Monday, the judge pressed ahead with pretrial preparation as prosecutors called a series of FBI agents and technicians from the time of the Oct. 12, 2000, warship bombing to authenticate their signatures on evidence bags collected at the site. In one instance, FBI agent Jeffrey R. Miller testified that he had signed another agent’s name to some evidence because Agent Robert Holley was otherwise occupied — a sign of the crime-scene chaos even days after the al-Qaida attack on the warship off Aden, Yemen.

Former CIA captive Abd al-Rahim al-Nashiri, 53, is accused of orchestrating the attack that killed 17 U.S. sailors and wounded dozens of others. Prosecutors are seeking the death penalty.

Two suicide bombers pulled a skiff alongside the Cole while it was on a refueling stop, and blew up the boat.

The agents arrived at the foundering destroyer days later to recover some of the dead and scoop up charred evidence. FBI Special Agent Lisa LoCascio described very difficult 110-degree-plus working conditions below deck amid jagged metal in the dark and an “overwhelming” smell she knew from her time as a Miami-Dade homicide detective.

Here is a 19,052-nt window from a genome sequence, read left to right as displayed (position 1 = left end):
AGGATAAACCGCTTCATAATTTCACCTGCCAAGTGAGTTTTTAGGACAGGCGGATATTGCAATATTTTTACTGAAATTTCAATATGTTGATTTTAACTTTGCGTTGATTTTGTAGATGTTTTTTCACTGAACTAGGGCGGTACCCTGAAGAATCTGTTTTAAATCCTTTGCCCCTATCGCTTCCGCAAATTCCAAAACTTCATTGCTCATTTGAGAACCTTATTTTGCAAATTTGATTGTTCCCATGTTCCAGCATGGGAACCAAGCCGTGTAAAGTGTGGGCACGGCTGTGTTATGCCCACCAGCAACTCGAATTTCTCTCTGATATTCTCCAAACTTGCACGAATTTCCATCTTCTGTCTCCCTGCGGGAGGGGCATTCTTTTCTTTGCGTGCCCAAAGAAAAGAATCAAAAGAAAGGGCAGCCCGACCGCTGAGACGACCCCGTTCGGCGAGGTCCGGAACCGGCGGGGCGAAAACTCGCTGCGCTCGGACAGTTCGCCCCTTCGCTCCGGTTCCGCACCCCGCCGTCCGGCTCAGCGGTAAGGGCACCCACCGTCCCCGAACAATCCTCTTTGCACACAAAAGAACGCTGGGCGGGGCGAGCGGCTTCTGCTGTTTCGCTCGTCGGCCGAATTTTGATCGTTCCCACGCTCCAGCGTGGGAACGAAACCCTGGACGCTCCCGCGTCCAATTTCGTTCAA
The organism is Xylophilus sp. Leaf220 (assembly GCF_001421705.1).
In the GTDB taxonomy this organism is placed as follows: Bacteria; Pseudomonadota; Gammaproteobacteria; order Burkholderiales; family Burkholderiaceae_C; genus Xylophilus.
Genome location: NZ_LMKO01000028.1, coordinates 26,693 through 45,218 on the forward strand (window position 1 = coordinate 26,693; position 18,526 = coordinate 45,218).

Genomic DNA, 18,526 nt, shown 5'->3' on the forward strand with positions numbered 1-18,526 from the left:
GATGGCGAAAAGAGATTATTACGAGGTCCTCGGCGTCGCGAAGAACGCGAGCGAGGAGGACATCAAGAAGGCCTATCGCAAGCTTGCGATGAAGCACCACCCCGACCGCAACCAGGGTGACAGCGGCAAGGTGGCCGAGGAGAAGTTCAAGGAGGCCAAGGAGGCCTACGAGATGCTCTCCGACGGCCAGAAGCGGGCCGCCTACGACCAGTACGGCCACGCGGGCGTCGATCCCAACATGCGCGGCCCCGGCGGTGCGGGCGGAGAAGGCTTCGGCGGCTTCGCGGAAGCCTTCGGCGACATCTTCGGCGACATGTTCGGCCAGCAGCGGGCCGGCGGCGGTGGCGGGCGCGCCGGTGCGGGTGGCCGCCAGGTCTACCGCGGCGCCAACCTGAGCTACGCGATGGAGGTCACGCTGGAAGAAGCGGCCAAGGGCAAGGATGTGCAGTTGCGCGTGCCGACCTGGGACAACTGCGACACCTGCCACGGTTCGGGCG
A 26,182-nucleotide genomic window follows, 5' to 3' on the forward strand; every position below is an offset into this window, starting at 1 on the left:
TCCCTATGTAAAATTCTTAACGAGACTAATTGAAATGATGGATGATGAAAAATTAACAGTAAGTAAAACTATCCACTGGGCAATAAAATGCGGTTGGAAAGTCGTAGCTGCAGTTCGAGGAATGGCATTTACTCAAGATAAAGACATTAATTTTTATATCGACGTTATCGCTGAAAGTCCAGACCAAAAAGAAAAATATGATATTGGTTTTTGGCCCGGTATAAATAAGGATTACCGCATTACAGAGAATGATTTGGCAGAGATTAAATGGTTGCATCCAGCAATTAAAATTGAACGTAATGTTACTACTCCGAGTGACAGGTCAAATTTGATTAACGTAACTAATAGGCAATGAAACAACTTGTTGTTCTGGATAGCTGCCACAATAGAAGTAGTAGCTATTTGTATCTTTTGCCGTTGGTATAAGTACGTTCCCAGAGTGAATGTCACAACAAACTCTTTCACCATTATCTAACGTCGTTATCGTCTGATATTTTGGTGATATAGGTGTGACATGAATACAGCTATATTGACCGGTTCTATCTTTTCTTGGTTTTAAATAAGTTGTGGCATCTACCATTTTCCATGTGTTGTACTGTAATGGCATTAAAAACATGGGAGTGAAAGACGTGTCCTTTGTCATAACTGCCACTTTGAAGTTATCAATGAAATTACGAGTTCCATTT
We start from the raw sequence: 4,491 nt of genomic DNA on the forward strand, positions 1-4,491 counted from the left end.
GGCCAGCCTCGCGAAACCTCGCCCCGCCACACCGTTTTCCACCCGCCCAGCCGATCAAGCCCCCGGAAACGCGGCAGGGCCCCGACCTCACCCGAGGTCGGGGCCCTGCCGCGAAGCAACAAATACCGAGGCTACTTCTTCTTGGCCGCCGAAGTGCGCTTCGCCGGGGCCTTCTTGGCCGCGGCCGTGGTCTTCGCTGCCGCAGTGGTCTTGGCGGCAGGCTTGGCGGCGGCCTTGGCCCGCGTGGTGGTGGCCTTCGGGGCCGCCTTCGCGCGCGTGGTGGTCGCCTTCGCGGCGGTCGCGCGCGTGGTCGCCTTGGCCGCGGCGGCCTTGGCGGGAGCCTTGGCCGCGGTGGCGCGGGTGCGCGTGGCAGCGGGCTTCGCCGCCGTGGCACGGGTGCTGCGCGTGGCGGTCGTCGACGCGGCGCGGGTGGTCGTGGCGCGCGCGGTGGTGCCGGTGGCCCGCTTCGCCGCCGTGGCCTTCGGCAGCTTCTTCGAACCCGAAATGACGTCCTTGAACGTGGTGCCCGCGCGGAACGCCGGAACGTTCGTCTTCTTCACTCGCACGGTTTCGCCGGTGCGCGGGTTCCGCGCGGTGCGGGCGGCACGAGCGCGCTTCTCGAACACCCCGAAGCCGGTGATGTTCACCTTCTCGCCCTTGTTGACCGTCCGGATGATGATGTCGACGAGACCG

The agents had to move evidence from ship to shore then onto a U.S. Navy amphibious assault ship, the Tarawa, in a multi-stop journey to the FBI lab at Quantico, Va. The Tarawa sailed to Dubai, where the evidence was transferred to a U.S. charter that made an overnight stop at a military base in Germany before heading to the Norfolk Navy base, where FBI lab technicians collected it.